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reloading apache as user www-data
dave_blob 
27/8/08 11:06:53 AM
Guru

So ive got this web management program im writing, all is sweet, except that one of the major operations i need to do is trigger a reload of the apache config, because this program makes changes to it.
But i dont want to introduce massive security holes.

www-data user obviously does not have sudo rights, and I intend to keep it that way. So how can i run
'/etc/init.d/apache2 reload'
from a script running under www-data?

I tried creating a user 'authenticator' that does have sudo rights, then issuing a command like this:
cat /etc/protected-authenticator-pwd | sudo -S -u authenticator /etc/init.d/apache2 reload


But the sudo command wants the password for www-data, even though i told it to use user authenticator.

So is there a way for user A to run a command as user B without A having sudo rights?

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iamthemaxx 
27/8/08 12:28:34 PM
Mod
SuperHero

Immortal


I wouldn't think so.
Why not use https, it at least gives you some security and will let you use sudo straight up.

Also, a web based management tool restarting the apache instance it runs on! I see a black hole forming ;)

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dave_blob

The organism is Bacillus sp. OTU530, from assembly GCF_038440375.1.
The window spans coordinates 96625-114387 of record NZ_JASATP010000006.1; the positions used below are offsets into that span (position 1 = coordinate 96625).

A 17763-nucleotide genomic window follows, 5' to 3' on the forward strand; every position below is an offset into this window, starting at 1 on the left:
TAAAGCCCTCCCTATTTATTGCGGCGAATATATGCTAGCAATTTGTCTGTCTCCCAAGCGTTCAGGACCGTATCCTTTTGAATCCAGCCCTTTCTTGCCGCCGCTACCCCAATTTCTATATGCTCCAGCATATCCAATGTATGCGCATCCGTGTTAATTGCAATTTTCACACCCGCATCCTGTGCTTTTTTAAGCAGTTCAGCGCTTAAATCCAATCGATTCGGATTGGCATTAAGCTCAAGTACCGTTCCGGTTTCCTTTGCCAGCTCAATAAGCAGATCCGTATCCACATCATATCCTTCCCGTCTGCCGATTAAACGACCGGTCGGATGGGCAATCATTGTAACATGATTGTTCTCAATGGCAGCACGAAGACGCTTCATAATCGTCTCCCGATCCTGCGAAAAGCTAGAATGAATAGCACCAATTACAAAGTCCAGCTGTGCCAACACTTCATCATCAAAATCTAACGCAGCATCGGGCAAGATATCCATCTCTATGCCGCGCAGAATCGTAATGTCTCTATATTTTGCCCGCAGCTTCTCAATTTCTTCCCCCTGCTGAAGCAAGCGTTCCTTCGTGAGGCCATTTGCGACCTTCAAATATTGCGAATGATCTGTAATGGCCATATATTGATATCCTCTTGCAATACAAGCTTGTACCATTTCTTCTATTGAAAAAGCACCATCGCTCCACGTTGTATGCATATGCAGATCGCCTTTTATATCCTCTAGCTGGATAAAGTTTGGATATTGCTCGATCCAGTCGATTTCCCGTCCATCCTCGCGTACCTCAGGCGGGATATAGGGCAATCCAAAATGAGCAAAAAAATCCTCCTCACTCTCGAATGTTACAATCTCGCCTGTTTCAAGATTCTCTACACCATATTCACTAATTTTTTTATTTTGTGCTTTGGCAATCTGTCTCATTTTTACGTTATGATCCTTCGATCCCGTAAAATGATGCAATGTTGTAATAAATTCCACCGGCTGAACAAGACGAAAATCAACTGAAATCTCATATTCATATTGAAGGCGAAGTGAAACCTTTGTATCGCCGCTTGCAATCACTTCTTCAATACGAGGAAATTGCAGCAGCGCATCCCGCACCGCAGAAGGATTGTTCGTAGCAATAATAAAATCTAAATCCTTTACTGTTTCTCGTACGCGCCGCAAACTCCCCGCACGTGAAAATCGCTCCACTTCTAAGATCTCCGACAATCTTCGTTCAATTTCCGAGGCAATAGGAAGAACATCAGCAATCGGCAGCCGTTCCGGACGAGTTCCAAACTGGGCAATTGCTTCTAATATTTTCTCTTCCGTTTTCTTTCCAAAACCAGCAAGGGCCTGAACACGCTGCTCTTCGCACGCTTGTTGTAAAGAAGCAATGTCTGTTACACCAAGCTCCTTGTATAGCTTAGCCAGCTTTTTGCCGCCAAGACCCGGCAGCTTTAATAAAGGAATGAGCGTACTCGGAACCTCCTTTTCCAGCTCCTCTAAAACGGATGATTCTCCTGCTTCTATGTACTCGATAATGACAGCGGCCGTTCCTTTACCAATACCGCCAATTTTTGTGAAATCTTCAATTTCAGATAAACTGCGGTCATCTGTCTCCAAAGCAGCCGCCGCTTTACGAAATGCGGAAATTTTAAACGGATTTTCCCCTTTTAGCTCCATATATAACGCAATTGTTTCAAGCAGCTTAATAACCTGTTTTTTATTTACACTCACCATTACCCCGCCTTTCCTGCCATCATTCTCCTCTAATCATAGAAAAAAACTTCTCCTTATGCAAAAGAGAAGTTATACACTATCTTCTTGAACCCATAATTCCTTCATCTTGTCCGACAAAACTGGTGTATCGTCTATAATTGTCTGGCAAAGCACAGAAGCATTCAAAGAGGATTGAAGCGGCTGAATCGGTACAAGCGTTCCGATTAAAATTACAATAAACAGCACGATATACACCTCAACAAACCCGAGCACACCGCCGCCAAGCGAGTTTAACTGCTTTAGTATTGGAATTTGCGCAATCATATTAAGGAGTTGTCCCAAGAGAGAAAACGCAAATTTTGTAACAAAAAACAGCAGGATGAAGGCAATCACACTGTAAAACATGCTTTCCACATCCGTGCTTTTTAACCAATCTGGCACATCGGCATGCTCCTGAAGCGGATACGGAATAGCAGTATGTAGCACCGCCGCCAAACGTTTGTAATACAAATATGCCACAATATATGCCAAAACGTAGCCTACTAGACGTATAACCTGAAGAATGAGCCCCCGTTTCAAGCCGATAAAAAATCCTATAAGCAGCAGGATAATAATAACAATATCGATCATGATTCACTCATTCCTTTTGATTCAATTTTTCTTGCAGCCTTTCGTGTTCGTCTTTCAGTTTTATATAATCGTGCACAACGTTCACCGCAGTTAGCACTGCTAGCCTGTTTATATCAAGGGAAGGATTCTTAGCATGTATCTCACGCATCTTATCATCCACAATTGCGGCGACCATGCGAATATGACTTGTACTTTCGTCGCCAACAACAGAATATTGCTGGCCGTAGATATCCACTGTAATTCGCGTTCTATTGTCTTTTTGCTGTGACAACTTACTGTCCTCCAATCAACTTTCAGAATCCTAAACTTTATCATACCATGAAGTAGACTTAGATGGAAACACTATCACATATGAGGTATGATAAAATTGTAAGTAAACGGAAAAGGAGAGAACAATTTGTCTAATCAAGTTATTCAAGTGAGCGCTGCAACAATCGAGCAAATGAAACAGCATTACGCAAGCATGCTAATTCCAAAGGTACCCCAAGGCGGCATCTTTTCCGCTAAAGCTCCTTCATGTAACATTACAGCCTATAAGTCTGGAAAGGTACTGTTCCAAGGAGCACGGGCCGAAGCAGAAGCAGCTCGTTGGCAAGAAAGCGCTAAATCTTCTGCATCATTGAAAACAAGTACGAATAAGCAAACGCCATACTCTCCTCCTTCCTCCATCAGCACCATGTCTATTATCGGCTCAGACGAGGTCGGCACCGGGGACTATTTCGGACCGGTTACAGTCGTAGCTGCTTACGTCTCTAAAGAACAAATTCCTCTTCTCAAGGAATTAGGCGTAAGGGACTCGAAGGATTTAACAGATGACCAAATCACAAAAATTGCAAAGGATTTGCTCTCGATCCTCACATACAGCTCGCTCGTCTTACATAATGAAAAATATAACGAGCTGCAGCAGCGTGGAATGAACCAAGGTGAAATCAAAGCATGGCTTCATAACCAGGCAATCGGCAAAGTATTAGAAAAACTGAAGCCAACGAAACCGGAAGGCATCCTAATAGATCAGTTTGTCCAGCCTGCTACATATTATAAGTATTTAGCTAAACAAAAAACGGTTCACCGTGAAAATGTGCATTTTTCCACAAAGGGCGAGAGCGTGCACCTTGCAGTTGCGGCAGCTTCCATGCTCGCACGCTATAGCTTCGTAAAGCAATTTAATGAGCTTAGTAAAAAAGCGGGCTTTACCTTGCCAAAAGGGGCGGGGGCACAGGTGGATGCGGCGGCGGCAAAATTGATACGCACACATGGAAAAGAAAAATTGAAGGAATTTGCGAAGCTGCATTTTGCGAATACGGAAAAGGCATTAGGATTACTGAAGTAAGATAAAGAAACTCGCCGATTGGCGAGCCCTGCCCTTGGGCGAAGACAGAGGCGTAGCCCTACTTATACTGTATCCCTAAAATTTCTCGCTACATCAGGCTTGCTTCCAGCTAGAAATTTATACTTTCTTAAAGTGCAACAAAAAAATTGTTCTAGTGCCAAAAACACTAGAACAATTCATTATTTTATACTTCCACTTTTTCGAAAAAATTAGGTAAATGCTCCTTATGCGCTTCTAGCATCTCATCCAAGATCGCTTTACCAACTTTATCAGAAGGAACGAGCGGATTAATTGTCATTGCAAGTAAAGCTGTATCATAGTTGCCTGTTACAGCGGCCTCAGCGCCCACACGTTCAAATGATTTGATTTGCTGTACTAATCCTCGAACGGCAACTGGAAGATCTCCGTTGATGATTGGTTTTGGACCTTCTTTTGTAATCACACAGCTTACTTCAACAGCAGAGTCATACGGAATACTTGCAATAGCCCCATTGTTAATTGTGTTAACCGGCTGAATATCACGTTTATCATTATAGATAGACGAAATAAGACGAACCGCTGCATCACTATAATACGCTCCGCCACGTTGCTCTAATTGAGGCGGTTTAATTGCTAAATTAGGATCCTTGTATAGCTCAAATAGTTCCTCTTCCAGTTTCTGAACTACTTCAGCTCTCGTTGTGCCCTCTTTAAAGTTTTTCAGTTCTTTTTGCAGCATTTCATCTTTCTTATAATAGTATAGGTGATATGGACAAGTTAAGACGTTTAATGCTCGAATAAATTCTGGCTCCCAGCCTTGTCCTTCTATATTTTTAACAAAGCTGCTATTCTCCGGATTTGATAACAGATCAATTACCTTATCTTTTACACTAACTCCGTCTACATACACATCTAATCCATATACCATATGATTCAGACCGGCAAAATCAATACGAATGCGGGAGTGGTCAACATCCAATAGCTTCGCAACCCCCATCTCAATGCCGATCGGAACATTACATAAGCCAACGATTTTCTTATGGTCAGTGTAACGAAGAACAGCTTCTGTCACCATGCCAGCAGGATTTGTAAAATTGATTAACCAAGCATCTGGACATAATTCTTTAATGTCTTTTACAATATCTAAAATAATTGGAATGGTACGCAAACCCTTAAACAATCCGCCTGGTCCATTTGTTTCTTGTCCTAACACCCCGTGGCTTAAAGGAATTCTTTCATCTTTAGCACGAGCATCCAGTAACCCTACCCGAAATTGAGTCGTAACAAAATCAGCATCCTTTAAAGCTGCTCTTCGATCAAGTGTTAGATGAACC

27/8/08 1:26:04 PM
Guru

reloading! not restarting :)

Its only a simple thing, for managing per-directory basic http username/password auth, using mod_auth_mysql. It just writes/overwrites an apache.conf fragment that gets Included in one of the virtualhosts on the server.

I didnt want to make it too hard, until i ran into this problem I had the whole thing finished from scratch in ~3 hours, god bless rails! :P

-----
Your comeback shames me

Phelan:
You exist. You are born and you die. That's it.
What matters is life before death - enjoy your time here, be nice to others and have some fun.

eckythump 
27/8/08 4:46:49 PM
Champion

What's wrong with using sudo?

Just add an entry to the sudoers file that permits AND ONLY permits www-data to execute /path/to/apachetl restart
And indicate that no password is required.

Alternately, you could make a wrapper script and put it somewhere else if you want to add some security-through-obscurity and then only permit sudo /path/to/somewhere/weird/no/one/would/guess/realoder.sh

If your web app is CGI based, you could take advantage of apache's suexec facility to run it as a dedicated user, and that way only that user can do the appropriate sudo, as opposed to any cgi/php/etc script running by any user (assuming they'd run as the default www-data user)

And alternately again, you could write a very simple daemon script that sits and looks for a file to be created in a given place, and when it's found, deletes it and performs a reload. It could use a DB entry as opposed to a file, too, of course.

There are lots of ways to do this, it mostly comes down to what specifically you need and want to do.

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wilsontc 
27/8/08 11:35:52 PM
Guru

man 5 sudoers

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Linux_Inside V2